Clinton’s bubble separates her from voters

Former Sen. Hillary Clinton takes the stage during the Harkin Steak Fry in Indianola, Iowa on September 14, 2014. (Zach Boyden-Holmes/McClatchy)
Former Sen. Hillary Clinton takes the stage during the Harkin Steak Fry in Indianola, Iowa on September 14, 2014. (Zach Boyden-Holmes/McClatchy) McClatchy

Hillary Clinton is trapped in a bubble.

She’s been guarded by the Secret Service since 1993. She hasn’t driven a car since 1996. When she shakes hands with voters _ as she did Sunday in Iowa _ she’s often separated from them by metal barriers.

In some ways, Clinton is a prisoner of her own success. The Secret Service protection has been there since she became first lady in 1993, and it will follow her the rest of her life. In other ways, she has fed the sense that she is removed from the lives of everyday Americans, such as when she complained this year that she was “dead broke” when she left the White House.

One scene Sunday illustrated her challenge as she went to Iowa, her first trek there since losing the state’s presidential caucuses in 2008 to Barack Obama and an unofficial kickoff of her attempt to win it this time, as well as the 2016 Democratic presidential nomination.

She and her husband attended the annual steak fry hosted by retiring Sen. Tom Harkin, a chance to meet and mingle with many of the roughly 6,000 Iowa Democrats who attended.

After arriving in a motorcade, she was driven to the site of a gas grill to cook steaks as hundreds of media people watched. The site was so far from the crowd that it was impossible to see her. She did not walk down the grass hill and shake hands with the throng below. She did not sit in the tents and eat with the people who paid $30 for their meals.

Such rituals are commonplace in the nation’s traditional first caucus state. White House hopefuls are expected to go to the state fair and eat fried Twinkies, play catch at the Field of Dreams and blend seamlessly into the steak fry crowd.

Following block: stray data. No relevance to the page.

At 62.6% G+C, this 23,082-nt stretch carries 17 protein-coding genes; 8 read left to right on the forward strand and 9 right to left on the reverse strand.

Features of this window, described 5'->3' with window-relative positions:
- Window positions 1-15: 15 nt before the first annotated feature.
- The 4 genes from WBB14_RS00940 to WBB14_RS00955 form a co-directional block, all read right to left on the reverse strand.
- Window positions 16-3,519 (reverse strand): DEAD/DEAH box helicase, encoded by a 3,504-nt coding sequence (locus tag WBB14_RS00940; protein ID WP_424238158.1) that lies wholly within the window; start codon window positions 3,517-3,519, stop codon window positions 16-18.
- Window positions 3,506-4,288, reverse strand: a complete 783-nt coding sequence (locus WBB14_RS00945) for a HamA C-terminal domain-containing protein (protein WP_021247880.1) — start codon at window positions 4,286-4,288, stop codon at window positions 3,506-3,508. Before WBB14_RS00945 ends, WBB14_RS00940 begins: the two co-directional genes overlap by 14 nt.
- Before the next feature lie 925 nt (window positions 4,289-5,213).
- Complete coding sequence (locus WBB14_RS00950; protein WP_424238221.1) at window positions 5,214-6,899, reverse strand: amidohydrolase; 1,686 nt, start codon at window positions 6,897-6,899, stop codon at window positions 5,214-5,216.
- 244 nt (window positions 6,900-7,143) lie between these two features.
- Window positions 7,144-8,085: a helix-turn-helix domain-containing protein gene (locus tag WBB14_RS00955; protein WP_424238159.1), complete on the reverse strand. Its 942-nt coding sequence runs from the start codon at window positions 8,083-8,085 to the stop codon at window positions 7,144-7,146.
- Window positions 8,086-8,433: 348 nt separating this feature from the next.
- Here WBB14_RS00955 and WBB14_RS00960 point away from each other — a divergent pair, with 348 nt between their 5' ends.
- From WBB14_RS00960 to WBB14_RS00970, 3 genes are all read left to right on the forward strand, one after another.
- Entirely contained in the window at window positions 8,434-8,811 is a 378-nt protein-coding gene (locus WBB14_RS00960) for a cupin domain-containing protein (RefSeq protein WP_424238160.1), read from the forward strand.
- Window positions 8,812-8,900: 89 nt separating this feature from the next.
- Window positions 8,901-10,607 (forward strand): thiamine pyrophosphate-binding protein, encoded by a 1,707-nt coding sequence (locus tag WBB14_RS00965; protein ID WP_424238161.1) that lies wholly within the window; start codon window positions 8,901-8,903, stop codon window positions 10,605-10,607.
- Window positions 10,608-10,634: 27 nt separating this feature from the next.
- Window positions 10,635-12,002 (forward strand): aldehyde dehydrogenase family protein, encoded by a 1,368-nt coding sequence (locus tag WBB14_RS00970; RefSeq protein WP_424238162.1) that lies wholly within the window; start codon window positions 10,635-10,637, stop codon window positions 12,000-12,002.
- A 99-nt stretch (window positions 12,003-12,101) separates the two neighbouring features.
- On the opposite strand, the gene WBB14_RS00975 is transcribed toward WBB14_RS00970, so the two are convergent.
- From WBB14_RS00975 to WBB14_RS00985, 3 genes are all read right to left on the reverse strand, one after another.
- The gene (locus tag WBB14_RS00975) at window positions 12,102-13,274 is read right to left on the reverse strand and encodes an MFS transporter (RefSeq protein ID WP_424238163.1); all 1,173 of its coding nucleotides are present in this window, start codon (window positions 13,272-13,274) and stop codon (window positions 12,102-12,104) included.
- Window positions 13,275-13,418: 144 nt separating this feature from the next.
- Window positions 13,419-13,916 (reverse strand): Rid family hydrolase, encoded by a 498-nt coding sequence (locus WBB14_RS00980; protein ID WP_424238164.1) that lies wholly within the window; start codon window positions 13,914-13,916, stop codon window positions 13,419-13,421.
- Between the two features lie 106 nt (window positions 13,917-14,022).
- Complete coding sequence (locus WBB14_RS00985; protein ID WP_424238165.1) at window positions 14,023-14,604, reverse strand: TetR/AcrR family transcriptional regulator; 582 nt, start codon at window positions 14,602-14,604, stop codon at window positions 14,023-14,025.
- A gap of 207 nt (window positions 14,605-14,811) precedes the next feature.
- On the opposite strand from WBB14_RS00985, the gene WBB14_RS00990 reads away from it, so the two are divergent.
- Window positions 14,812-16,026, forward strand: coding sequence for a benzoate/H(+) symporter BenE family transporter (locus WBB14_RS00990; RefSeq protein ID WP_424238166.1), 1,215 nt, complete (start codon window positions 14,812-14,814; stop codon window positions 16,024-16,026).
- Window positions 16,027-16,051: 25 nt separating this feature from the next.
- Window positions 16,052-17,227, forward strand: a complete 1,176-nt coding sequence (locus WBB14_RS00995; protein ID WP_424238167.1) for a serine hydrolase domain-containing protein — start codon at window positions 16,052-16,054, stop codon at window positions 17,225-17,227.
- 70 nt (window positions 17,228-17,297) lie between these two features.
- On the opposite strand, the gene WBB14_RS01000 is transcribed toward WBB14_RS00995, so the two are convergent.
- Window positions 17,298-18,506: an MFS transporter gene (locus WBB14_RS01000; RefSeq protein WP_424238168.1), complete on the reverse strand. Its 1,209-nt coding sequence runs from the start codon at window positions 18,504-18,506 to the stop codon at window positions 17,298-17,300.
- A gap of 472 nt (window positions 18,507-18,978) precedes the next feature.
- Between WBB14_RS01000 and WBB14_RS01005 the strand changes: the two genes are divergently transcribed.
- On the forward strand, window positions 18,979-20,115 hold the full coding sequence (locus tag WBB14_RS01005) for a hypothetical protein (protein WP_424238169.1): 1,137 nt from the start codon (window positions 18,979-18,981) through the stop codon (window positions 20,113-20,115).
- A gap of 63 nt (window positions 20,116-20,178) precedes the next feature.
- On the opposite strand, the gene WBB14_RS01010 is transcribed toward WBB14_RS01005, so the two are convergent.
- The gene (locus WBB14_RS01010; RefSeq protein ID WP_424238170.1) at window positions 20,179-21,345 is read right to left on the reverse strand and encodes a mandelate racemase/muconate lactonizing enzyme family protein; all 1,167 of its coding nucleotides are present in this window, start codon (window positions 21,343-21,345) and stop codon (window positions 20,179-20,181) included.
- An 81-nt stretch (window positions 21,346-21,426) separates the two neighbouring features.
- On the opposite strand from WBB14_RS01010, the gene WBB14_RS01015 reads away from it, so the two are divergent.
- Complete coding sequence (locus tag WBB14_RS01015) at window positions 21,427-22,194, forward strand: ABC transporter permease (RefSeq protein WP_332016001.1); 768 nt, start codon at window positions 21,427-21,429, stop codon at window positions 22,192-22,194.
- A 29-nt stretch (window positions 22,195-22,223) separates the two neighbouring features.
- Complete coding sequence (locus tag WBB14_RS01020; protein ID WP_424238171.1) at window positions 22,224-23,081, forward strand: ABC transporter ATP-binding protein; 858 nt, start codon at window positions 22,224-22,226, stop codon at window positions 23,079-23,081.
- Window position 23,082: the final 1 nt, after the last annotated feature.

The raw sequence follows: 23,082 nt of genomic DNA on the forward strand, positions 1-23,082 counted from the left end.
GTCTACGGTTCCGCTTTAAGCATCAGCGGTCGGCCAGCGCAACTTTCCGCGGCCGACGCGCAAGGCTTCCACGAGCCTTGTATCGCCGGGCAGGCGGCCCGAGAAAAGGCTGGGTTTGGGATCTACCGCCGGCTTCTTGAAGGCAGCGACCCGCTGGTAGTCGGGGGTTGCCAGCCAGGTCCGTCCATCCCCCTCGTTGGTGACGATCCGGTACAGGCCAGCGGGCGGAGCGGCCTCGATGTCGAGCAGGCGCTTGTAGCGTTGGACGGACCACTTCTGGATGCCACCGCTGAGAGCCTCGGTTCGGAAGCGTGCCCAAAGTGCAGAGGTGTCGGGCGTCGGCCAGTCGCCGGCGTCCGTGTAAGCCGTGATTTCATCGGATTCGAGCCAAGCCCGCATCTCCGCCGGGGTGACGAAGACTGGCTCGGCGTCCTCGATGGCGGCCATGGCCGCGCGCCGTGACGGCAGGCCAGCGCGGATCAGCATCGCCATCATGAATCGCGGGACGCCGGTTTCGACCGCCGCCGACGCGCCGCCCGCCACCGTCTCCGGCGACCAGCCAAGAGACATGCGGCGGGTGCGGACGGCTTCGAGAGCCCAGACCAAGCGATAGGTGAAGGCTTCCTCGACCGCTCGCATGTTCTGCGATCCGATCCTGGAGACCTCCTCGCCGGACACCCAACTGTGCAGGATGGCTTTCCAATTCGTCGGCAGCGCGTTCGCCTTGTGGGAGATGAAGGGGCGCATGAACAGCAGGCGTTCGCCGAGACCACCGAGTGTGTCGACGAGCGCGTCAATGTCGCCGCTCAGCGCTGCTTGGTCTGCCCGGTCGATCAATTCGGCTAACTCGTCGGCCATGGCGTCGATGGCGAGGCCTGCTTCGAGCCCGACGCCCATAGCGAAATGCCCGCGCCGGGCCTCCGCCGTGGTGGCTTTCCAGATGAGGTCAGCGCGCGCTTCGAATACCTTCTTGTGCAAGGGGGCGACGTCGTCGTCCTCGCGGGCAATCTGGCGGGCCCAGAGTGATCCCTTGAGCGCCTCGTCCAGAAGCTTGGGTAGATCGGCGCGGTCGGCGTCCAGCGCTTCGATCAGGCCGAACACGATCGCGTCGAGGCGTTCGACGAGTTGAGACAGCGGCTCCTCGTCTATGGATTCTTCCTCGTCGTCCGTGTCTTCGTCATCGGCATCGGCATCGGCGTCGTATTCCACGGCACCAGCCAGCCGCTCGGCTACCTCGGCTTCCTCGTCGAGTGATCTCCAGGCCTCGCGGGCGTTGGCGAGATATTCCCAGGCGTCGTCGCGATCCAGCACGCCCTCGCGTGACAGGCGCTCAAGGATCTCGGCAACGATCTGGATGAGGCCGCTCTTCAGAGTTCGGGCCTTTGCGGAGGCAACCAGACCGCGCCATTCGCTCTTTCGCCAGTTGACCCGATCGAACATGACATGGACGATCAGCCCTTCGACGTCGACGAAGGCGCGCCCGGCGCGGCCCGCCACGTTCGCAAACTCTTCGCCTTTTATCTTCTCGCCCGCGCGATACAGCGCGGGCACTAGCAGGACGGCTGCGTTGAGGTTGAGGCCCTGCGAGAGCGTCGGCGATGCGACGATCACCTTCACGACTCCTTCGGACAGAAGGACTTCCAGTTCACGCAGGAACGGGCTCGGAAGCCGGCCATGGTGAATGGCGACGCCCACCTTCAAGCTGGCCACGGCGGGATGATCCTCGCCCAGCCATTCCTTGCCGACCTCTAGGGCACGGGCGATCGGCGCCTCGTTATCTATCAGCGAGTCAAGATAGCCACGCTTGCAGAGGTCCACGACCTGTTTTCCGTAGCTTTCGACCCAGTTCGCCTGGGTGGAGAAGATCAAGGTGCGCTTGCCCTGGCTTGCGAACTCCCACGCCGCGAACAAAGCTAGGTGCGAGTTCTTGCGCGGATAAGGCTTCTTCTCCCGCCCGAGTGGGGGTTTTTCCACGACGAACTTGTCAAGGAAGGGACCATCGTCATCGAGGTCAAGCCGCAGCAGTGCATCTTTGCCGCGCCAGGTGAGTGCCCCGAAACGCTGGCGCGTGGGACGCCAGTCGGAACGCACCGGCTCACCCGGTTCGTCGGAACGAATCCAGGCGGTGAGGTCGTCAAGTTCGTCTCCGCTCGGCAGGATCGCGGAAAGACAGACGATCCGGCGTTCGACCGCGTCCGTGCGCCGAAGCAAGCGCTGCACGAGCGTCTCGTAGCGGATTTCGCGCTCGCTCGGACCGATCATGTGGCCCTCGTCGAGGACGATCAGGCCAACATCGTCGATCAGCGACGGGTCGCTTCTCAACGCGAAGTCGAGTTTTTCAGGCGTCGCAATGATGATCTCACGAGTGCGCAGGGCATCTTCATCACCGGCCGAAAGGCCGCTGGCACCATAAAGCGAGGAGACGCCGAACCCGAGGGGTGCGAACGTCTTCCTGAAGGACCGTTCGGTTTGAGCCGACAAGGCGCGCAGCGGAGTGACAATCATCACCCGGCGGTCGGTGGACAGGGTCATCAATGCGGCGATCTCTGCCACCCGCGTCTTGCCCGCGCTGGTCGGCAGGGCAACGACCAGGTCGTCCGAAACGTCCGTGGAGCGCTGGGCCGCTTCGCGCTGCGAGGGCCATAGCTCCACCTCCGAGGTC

Clinton, though, was next visible at the podium, waiting to speak. She did make an effort to relate. In her brief speech she joked about her presidential ambitions, spoke excitedly about her first grandchild and offered passionate advocacy for women’s struggles. She recalled her middle-class roots and talked about her mother’s difficult childhood.

When she did work the fence line later for about 20 minutes, supporters were ecstatic. James Livesey, a human resources manager, asked her if she remembered him from her book tour, and she nodded yes. Linda Johnson, a nurse, got a selfie.

But her husband provided a reminder why Hillary Clinton has some work to do. Bill Clinton was about five steps behind, as Bonnie Brown, an Ankeny security officer, introduced him to her 4-year-old son Preston.

Clinton picked up the child, who promptly lost his shoe. The former president held Preston and talked about the child and his shoe. Cameras snapped. Everyone laughed.

If only Hillary Clinton could show that same ease, people said, she would help dispel the notion she’s out of touch. Iowa voters will watch for such moments. They expect candidates to call, court and feed them over the next 16 months, and most will not make up their minds until the end.

Clinton will never entirely escape the bubble. She’s spent the last two decades there, eight as first lady, eight as a U.S. senator and four as secretary of state. By law, former presidents and first ladies are provided Secret Service protection for life.

Since leaving government, her schedule has been consumed with speeches and fundraisers, and security remains tight. Her dealings with the public have been largely sitting in bookstores autographing her State Department memoir, “Hard Choices,” for admirers.

Clinton’s bigger challenge is her performance outside the comfort zone.

Perhaps most damaging, she told ABC’s Diane Sawyer in June, “We came out of the White House not only dead broke, but in debt.” Clinton reportedly gets $200,000 per speech. Two months later, Clinton, now a multimillionaire, said she regretted the remark.

To skeptics, such comments reinforce their concerns about Clinton.

“Hillary is part of the political machine, and we need somebody to break through,” said Brenda Brink, a dietician from Huxley.

The same attitude drives Maggie Rawland, a Des Moines teacher, to prefer Sen. Bernard Sanders, a Vermont independent, and his decidedly populist views. Sanders was in Iowa this weekend and is considering a longshot bid for the Democratic presidential nomination. “Some say she’s the candidate of Wall Street. I know Sanders is not,” Rawland said.

Mary Krier, an Ollie insurance agent, agreed, though she had a different take on Clinton. “We have to be realistic, and we need a woman in office,” Krier said. Sanders may feel voters’ pain, but Clinton has a better chance to win, she figured.

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